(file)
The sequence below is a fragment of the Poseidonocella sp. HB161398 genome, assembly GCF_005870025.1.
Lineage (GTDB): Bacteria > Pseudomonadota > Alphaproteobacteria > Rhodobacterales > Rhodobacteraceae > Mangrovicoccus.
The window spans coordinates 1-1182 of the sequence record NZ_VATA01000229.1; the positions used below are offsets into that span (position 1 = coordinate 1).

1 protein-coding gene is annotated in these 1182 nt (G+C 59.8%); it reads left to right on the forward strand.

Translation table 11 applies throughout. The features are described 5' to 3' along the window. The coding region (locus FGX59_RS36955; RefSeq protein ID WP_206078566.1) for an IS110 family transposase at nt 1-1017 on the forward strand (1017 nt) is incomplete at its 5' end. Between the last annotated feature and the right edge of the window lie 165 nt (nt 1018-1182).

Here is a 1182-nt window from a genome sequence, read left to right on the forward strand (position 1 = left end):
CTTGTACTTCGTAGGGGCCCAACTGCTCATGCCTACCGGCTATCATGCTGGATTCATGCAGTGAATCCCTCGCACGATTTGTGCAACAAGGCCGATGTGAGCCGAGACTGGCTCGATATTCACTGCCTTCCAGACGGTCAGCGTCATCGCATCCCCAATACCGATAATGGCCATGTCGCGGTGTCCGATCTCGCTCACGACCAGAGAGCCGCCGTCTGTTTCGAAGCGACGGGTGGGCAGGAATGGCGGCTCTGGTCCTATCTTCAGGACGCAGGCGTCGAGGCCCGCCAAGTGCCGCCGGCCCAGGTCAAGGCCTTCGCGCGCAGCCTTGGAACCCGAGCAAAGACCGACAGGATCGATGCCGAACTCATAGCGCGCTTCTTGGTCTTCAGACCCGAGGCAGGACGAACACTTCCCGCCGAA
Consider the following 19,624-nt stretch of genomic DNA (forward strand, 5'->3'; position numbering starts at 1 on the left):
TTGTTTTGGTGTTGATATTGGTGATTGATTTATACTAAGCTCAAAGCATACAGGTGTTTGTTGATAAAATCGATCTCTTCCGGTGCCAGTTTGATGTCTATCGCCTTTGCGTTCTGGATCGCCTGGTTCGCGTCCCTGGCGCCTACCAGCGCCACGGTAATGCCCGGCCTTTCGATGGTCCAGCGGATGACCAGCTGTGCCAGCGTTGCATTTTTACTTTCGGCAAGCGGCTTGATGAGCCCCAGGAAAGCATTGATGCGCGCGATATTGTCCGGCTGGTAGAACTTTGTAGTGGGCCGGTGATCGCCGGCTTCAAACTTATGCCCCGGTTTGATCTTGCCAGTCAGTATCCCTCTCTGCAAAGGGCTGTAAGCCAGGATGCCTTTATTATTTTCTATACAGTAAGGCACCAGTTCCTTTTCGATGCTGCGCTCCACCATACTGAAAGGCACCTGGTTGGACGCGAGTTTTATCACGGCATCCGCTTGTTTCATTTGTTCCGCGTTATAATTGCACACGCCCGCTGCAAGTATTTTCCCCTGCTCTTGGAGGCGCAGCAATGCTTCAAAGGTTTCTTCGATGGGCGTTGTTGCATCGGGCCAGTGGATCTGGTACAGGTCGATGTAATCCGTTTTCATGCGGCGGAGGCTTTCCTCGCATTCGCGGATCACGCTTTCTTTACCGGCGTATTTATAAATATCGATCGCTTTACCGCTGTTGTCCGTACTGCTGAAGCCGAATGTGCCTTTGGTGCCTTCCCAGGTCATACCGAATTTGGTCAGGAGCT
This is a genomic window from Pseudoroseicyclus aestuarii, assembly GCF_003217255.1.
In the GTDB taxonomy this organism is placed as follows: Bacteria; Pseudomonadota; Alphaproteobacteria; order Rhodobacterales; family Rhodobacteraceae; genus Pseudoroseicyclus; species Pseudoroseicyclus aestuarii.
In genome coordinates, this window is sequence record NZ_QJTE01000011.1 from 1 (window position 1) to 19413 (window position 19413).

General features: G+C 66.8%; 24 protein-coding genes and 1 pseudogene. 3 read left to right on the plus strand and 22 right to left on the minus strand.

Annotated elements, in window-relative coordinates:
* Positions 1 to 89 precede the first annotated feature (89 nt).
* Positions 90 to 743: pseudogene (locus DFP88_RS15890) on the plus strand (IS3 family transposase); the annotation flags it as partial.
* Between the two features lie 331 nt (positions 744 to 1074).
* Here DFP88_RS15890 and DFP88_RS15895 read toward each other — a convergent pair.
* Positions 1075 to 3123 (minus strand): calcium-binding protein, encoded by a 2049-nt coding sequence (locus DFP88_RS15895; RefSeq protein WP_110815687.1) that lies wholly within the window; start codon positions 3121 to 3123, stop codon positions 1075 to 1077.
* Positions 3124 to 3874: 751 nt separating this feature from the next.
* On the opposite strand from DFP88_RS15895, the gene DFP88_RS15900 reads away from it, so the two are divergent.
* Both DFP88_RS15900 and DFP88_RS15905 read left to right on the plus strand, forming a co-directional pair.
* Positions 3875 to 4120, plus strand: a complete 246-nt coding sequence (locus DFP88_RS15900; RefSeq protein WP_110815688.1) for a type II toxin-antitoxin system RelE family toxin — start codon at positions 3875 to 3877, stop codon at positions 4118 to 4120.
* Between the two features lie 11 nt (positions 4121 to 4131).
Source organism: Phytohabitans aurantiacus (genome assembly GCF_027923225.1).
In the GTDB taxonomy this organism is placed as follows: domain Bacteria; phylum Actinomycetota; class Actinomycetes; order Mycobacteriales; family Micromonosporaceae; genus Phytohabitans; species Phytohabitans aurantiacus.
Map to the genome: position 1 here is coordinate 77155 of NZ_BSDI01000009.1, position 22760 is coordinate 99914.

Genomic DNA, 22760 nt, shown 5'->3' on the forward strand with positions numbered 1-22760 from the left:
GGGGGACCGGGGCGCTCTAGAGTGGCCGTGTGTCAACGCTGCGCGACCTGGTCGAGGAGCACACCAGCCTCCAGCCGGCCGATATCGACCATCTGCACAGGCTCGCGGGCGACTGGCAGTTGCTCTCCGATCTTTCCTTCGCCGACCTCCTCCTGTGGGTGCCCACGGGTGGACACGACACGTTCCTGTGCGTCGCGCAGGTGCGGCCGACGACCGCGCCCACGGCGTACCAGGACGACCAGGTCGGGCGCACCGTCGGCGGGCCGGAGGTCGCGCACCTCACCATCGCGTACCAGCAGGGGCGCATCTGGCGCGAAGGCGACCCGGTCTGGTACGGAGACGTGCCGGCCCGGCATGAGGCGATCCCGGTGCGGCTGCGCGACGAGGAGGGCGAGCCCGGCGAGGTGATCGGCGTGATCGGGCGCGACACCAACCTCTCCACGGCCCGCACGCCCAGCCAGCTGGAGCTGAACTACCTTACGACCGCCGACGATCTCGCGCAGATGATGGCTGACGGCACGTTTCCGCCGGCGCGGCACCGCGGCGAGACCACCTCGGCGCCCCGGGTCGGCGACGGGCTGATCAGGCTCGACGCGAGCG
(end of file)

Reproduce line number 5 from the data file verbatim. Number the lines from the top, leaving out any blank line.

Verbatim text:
Translation table 11 applies throughout. The features are described 5' to 3' along the window. The coding region (locus FGX59_RS36955; RefSeq protein ID WP_206078566.1) for an IS110 family transposase at nt 1-1017 on the forward strand (1017 nt) is incomplete at its 5' end. Between the last annotated feature and the right edge of the window lie 165 nt (nt 1018-1182).